An organizer for the Cambridge concert of the Chilean singing group Quilapayun said last night that the group had been granted a waiver by the United States government to enter the country.
Margaret D. McCarter, said the U.S. Attorney General's office granted Quilapayun a waiver after the State Department had decided that the group's U.S. tour could be considered a cultural exchange and was permissible under immigration laws.
No one in the Attorney General's office could be reached last night to confirm that a waiver had been granted.
William Diedrich, a spokesman for the State Department, said last night that the State Department had suggested late yesterday that the Justice Department grant waivers to members of Quilapayun.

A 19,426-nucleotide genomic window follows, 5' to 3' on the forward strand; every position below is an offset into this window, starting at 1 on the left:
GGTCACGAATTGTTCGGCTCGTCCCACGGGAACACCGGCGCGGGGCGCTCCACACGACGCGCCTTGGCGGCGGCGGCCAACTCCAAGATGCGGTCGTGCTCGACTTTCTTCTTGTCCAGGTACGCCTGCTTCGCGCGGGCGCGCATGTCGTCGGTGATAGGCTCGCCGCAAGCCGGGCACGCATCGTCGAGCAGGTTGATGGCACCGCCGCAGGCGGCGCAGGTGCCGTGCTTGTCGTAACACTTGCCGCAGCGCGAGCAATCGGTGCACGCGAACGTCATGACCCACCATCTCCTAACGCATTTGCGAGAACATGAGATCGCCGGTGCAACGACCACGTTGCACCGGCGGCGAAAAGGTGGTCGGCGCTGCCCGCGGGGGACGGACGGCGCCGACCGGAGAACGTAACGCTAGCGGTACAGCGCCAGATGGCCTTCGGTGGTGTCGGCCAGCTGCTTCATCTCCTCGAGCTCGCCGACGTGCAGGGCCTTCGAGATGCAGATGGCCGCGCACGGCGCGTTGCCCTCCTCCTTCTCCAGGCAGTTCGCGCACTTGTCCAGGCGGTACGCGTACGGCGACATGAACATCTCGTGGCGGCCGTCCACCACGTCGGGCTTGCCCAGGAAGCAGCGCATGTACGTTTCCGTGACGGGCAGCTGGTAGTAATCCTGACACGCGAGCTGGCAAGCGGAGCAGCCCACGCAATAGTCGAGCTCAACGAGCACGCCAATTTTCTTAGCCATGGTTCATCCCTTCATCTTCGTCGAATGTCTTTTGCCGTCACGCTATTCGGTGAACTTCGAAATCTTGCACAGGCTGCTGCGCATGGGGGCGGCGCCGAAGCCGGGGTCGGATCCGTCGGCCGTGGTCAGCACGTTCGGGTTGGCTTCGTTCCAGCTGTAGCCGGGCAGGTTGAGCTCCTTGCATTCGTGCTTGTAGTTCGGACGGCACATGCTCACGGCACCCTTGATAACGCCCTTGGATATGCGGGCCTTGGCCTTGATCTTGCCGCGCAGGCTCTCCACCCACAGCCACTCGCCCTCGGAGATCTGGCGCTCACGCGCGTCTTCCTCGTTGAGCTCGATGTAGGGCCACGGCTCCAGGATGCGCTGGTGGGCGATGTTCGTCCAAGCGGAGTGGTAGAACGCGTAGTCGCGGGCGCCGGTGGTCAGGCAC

Although, he said he could not confirm whether the Justice Department had given the waiver, he said he "strongly believes" that it had done so.
Because members of Quilapayun were classified as members of the Communist Party by the U.S. embassy in Paris, where the group it currently staying, it was necessary under Immigration laws that the State Department recommend to the Justice Department that the group receive a waiver before it could receive visas to enter the country.
Members of Quilapayun were associated with the Communist Youth Organization in Chile before the coup overthrowing of the Allende regime in 1973. They now live in exile.
Sarah Kafatou, another organizer for the concert, said last night that the group would perform in Cambridge March 25.
Quilapayun was originally scheduled to perform here Wednesday night. The waiver delay forced the group to reschedule its entire 12 city U.S. tour.
Officials in the State Department's Public Affairs Bureau and in the Justice Department's Immigration and Naturalization Bureau have hrid the waiver under review since last Friday.